Monthly Archive for January, 2008

Health Care Delivery: The Checklist

There was a link in Joel’s recent Five whys post that I found to be a fascinating read: A New Yorker article called The Checklist.

Intensive Care

This got me thinking about how (and if) technology could facilitate the Checklist. The requirements aren’t really very high-tech:

The checklists provided two main benefits, Pronovost observed. First, they helped with memory recall, especially with mundane matters that are easily overlooked in patients undergoing more drastic events. … A second effect was to make explicit the minimum, expected steps in complex processes.

Dr. Pronovost’s efforts were successful because he was able to identify a single well focused process that ended up having a significant ROI. Within the complex workings of an ICU, the checklist ensured minimal compliance.

Point of care computing is ready-made for this type of task, and has many obvious advantages over a paper-based system. As the article points out, even with its dramatic results and minimal cost, adoption is slow. One reason may be:

…where I.C.U. nurses and doctors are in short supply, pressed for time, overwhelmed with patients, and hardly receptive to the idea of filling out yet another piece of paper?

In reality though, the problem isn’t the piece of paper, and technology will also not improve the situation much. I think Dr. Pronovost hits the nail on the head with this statement (my highlight):

The fundamental problem with the quality of American medicine is that we’ve failed to view delivery of health care as a science. The tasks of medical science fall into three buckets. One is understanding disease biology. One is finding effective therapies. And one is insuring those therapies are delivered effectively. That third bucket has been almost totally ignored by research funders, government, and academia.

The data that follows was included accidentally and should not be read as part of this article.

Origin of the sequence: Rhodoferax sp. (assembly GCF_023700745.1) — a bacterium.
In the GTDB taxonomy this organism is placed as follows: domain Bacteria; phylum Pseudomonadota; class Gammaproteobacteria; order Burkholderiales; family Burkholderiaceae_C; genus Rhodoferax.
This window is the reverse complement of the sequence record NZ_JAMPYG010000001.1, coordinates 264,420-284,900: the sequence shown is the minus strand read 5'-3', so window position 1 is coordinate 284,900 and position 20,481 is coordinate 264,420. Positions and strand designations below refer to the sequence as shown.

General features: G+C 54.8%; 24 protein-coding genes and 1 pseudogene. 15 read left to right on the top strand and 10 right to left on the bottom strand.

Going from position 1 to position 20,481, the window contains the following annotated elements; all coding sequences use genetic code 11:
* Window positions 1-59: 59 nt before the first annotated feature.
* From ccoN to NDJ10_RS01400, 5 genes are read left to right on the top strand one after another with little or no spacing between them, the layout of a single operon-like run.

Well said.

UPDATE (2/11/08):

See: HIStalk Interviews Peter Pronovost MD PhD, Johns Hopkins University.

Dr. Pronovost’s reaction to HSS Office for Human Research Protection deciding that the “list method” was unethical and that the program had to stop: “Shocked.” No duh! Also, the discussion regarding the increased error rates associated with computerized physician order entry (CPOE) is great — yet another call for standardization.

UPDATE (2/29/08):

Just ran across this: The Checklist Saga: Victory! It seems that OHRP had a change of heart after all. It’s great news when common sense (a.k.a. sanity) prevail!

Open Source Medical Software

Free Medical Software appears to be a comprehensive list that’s currently being kept up-to-date (hat tip: LinuxMedNews). The project attributes and annotations make the list quite useful. Nice job Holger!

Patient Command Centers

I read with interest “Art Vandelay’s” (an anonymous Seinfeld fan and HIStalk contributor) comments regarding Patient Command Centers on HIStalk Update 1/21/08. Here’s what the PCC is supposed to do:

It will manage service desks for IT, facilities, clinical engineering, and equipment, as well as clinical alerts and data from medical devices and the computerized patient record for singular issues and trended problems.

Wow! That’s a tall order. Even with advanced tracking systems and AI software trying to make sense of all the activity (events), it seems to me that all these management tasks would require intensive human interaction.

“Art” also raised a question regarding device communications:

SNMP isn’t that complex. What are the chances of getting the medical device vendors to add this to their devices?